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Canadian companies join growing boycott of Facebook advertising

Canadian companies are joining a growing list of top international brands vowing not to advertise on Facebook Inc. in July because of the company’s refusal to deal with the spread of hateful content on its platform.

Vancouver athletic wear companies Lululemon Athletica Inc., Mountain Equipment Co-op and Arc’teryx and New Brunswick-based Moosehead Breweries are pulling their paid ads from Facebook and joining a boycott that has already been supported by Coca-Cola, Unilever, Honda America, Patagonia and more.

Champions of the #StopHateForProfit boycott — led by civil rights and advocacy groups including the Anti-Defamation League and National Association for the Advancement of Colored People — say Facebook has not done enough to keep racist, false and dangerous content or white supremacists off its platform.

They are also disappointed that the company has allowed users to call for violence against protesters fighting for racial justice in the wake of the deaths of several Black Americans.

MEC’s boycott came into effect on June 25, when it pulled its organic content and paid ads from Facebook and Instagram until the end of July.

The company said it wants to raise “awareness of the harmful, racist content and misinformation that is shared on these social platforms.”

“We ask that Facebook strengthen their content-moderation policies and enforce them consistently,” MEC said in a statement emailed to The Canadian Press.

Lululemon, meanwhile, tweeted its support for #StopHateForProfit on Saturday, saying “We believe we all have a responsibility to create a truly inclusive society and are actively engaging with Facebook to seek meaningful change.”

In its tweets supporting the boycott, Arc’teryx said Facebook profits “will never be worth promoting hate, bigotry, racism, anti-Semitism and violence.”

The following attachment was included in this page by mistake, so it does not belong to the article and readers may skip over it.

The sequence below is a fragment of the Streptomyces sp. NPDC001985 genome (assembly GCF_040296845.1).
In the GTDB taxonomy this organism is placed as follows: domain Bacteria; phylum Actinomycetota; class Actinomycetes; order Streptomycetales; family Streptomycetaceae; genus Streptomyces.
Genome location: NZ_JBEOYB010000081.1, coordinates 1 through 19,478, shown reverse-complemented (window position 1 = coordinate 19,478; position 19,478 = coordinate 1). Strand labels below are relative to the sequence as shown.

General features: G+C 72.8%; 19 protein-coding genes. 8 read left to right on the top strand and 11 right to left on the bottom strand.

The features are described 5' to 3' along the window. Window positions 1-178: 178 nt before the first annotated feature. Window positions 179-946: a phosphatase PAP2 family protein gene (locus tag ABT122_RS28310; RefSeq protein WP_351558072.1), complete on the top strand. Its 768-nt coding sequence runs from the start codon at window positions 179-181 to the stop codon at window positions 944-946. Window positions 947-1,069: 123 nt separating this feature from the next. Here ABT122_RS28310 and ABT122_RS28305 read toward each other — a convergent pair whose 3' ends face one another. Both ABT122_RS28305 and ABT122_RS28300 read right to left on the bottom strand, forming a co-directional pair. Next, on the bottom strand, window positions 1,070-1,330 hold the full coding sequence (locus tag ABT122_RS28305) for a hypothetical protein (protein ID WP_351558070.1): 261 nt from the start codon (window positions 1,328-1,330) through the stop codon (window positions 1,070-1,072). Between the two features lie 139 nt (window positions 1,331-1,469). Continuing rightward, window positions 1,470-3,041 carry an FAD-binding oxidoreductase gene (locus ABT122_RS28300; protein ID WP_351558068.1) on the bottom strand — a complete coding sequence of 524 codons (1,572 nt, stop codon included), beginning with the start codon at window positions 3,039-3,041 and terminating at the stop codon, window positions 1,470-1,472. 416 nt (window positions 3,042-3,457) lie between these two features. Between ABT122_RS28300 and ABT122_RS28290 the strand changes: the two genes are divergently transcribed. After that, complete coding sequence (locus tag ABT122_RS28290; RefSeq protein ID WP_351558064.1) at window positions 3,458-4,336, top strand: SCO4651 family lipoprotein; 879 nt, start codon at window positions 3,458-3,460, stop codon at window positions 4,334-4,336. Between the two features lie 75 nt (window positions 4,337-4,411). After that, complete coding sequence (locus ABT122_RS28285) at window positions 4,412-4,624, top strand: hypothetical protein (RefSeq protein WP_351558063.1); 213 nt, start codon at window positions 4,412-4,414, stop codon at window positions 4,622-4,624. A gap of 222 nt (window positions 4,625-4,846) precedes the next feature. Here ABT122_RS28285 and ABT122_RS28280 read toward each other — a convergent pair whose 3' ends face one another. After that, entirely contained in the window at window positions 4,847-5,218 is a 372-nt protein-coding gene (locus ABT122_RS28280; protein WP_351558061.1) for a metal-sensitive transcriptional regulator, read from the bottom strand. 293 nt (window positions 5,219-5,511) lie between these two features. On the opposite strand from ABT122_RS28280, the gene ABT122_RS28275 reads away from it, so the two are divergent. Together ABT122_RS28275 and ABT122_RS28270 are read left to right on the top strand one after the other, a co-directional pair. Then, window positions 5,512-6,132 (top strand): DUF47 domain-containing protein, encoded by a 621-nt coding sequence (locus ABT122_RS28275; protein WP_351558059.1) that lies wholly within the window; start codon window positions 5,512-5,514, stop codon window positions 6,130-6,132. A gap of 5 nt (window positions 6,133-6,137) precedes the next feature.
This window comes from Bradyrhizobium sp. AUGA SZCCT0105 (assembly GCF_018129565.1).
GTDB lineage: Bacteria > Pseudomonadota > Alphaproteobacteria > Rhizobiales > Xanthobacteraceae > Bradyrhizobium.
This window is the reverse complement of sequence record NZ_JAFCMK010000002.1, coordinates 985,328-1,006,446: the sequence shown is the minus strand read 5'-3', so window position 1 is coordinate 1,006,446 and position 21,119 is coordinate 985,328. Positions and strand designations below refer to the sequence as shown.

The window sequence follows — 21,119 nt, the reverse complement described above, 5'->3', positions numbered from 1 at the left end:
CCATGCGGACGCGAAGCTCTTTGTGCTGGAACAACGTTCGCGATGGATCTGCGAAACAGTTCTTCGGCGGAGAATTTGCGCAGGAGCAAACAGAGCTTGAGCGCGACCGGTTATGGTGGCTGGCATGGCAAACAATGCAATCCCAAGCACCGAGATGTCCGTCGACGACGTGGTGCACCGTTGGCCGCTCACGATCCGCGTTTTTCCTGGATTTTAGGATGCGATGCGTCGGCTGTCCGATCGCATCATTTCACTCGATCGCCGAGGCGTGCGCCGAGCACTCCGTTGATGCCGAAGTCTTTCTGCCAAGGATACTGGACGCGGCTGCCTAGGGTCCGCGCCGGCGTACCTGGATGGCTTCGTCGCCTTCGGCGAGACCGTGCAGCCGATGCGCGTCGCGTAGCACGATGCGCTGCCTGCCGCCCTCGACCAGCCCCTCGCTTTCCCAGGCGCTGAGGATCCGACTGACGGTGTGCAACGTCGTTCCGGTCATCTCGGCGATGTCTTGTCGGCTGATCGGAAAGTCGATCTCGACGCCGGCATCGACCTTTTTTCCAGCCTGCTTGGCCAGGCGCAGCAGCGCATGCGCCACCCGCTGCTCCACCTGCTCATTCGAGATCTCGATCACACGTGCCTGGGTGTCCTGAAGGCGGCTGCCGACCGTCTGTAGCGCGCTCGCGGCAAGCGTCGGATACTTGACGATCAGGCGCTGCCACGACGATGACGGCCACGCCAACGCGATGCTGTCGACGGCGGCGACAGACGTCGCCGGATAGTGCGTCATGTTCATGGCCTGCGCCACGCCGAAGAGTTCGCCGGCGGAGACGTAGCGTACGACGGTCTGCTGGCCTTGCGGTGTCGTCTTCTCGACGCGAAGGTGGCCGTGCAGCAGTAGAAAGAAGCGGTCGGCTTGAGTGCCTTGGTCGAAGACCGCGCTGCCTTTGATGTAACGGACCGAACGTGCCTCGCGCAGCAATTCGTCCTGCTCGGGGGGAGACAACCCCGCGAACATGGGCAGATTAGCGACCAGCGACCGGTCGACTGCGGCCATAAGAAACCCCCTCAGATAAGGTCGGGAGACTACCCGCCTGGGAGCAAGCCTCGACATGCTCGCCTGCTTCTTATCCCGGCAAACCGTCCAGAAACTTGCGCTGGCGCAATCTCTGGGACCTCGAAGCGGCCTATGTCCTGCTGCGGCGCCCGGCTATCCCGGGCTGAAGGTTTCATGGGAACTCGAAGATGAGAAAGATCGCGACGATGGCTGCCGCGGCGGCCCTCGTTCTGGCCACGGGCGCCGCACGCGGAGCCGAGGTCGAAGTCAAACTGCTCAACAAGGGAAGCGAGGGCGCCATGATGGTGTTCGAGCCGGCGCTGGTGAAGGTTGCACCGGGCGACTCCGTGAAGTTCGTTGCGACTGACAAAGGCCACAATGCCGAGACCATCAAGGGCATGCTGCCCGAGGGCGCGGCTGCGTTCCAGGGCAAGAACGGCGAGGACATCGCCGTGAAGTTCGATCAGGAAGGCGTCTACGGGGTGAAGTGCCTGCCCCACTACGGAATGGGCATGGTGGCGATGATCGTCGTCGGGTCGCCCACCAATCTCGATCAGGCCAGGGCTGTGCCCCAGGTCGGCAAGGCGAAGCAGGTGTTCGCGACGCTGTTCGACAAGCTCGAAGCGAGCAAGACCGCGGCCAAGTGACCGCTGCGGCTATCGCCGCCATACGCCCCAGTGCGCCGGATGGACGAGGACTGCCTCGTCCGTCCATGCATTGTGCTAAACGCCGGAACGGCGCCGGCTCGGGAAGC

Moosehead, which is behind the Moosehead Lager, Cracked Canoe, Alpine Lager and Hop City brands, joined the pledge on Monday afternoon and said it will stop advertising on both Facebook and Instagram.

“As a brewer, we talk a lot about the Canadian values that define us: boldness, independence, strength of character, but also openness, inclusivity and warmth,” Trevor Grant, Moosehead’s vice president of marketing and sales, said in a statement. “More needs to be done to protect those values on the world’s biggest social platforms, and to end hate speech online, and we stand in support of this much-needed change.”

Facebook, which is based in Menlo Park, Calif. and also owns Instagram and WhatsApp, said in a statement that it invests billions of dollars each year to keep its community safe and continuously works with outside experts to review and update its policies.

The company said it has opened itself up to a civil rights audit and banned 250 white supremacist organizations from Facebook and Instagram.

“The investments we have made in…

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